For Tanmay Shah, Innovations, Leadership Team of Imaginarium, that entered the rapid manufacturing and prototyping industry a decade before mainstream media fully understood the importance of 3D printing, it was a lesson in restraint. They started out with prototyping for jewellery manufacturers who would otherwise work with a cheaper metal to prototype and then graduate to precious metal. Today, they collaborate with clients across healthcare, automotive, architecture and consumer industries. The Imaginarium Medical Team is working with doctors to create a modern 3D printed hand cast for fractures which is custom fit, custom designed, lightweight and water resistant. Imagine not having to use a pencil to poke inside a bulky Plaster of Paris cast to soothe an itch. Transformative change! In the jewellery industry, when constraints of traditional manufacturing are eliminated, designers can set their imagination free and create shapes and forms that were hitherto impossible, explains Shah.

Their biggest yet most understated venture is realised through Imaginarium’s Metamorphosis Cafe, an informal learning facility of sorts where they hope to empower others with the knowledge of how to maximise the use of 3D printing technology.  It will help anyone set up a 3D Printing experience zone or lab in their school, college or workplace, along with planned workshops, activities, materials and support.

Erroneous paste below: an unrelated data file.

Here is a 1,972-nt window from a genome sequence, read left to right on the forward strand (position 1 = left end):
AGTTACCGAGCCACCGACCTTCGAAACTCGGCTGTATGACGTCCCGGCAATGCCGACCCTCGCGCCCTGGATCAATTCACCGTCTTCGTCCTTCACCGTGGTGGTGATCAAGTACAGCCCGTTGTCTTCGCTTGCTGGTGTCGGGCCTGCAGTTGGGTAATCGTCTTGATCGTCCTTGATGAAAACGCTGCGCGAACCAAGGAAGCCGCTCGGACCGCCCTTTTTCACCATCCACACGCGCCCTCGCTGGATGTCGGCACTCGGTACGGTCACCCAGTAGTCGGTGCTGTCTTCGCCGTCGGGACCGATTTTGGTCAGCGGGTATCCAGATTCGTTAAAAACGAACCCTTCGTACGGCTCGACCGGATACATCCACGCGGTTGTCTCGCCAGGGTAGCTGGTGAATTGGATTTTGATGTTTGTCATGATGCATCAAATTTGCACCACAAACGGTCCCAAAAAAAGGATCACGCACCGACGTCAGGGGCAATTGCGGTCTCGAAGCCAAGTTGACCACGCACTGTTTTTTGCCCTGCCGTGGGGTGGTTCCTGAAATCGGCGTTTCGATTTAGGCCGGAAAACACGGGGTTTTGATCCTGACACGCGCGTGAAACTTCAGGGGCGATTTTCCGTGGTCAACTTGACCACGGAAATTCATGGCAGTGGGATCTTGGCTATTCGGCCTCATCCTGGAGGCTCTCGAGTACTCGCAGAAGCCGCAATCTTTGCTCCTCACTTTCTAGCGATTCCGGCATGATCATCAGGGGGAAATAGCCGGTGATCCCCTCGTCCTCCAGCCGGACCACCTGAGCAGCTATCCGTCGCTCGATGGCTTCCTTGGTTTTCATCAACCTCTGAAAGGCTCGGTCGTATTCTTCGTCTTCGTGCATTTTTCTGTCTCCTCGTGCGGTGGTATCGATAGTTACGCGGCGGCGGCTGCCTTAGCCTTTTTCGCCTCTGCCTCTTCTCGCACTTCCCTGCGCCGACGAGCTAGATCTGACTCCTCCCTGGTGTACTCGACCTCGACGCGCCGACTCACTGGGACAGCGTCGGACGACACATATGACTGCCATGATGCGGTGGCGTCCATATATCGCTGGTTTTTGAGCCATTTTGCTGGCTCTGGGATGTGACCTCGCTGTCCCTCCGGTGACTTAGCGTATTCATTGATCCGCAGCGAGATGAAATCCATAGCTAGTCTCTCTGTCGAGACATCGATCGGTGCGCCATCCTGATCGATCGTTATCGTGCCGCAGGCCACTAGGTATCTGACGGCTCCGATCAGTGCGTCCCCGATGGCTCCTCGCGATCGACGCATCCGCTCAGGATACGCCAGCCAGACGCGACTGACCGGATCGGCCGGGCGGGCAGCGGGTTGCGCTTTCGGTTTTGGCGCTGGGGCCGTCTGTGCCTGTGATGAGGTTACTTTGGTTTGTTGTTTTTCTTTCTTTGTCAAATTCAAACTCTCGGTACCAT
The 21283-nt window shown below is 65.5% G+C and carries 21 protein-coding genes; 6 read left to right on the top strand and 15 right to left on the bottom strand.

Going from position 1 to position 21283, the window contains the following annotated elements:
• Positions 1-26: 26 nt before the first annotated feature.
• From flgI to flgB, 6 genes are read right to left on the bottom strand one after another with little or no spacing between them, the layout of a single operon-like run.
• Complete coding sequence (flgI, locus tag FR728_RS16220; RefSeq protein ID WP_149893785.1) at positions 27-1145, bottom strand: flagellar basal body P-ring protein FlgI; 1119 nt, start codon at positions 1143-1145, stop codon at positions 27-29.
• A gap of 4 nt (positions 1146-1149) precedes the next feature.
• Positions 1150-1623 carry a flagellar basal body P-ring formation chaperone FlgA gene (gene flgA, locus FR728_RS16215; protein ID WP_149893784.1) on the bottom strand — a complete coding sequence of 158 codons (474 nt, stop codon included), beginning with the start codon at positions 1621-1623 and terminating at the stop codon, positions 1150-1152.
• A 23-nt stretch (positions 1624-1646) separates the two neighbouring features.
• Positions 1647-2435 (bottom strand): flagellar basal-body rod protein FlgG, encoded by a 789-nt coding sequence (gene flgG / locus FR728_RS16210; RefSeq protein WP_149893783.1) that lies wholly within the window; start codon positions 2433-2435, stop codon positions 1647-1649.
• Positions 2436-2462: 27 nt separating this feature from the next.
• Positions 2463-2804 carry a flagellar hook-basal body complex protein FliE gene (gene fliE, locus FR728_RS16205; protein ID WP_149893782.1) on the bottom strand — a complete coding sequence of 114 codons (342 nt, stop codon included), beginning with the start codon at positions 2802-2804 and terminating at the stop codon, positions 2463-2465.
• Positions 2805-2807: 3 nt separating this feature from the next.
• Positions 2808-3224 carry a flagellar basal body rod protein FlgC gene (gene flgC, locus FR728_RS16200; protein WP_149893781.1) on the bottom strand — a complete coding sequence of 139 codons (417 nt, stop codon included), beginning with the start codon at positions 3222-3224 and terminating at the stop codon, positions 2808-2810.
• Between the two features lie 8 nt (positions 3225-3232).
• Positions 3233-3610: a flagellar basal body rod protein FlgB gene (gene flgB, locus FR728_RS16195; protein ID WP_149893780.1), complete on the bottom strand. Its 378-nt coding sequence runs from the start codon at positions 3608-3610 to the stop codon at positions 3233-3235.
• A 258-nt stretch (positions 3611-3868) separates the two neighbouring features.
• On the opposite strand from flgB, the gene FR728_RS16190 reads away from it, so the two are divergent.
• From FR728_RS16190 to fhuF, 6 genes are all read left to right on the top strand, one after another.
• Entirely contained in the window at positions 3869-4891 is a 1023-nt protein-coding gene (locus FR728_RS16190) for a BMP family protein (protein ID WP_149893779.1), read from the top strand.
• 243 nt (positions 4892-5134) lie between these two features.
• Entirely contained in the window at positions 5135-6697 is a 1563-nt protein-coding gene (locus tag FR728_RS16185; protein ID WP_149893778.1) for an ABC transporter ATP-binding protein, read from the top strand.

Of course, the colossal brands like Intel, Wipro and GE were quick to join in on the 3D printing bandwagon. But the story of the little guy is a lot more fascinating. So now “consumers-turneddesigners” started to create their own products instead of waiting for the big companies to take their inputs into consideration and get it right. An ecosystem of portals and online market places to take care of the menial tasks like selling, sharing and collaborating sprung up.

So what is the difference between innovation labs at multinational corporations and makerspaces?

“The three immediate differences that come to mind are scope, resources and community,” says Shah. While corporates most likely restrict the areas of innovation to their specific domain or industry, a makerspace is a zone of unhindered innovation. “Sometimes, there need not even be a business motive for a makerspace project. Business drives innovation labs at corporates, passion drives projects at a makerspace,” he adds. With regard to resources, corporates, once committed to innovation, are willing to pump in any amount of resources required to realise ideas. On the other hand (and sometimes as a plus point), makerspaces globally thrive on limited resources in terms of tools, technology, space, etc. Does this frugal approach aid innovative thinking? Perhaps, is Shah’s answer.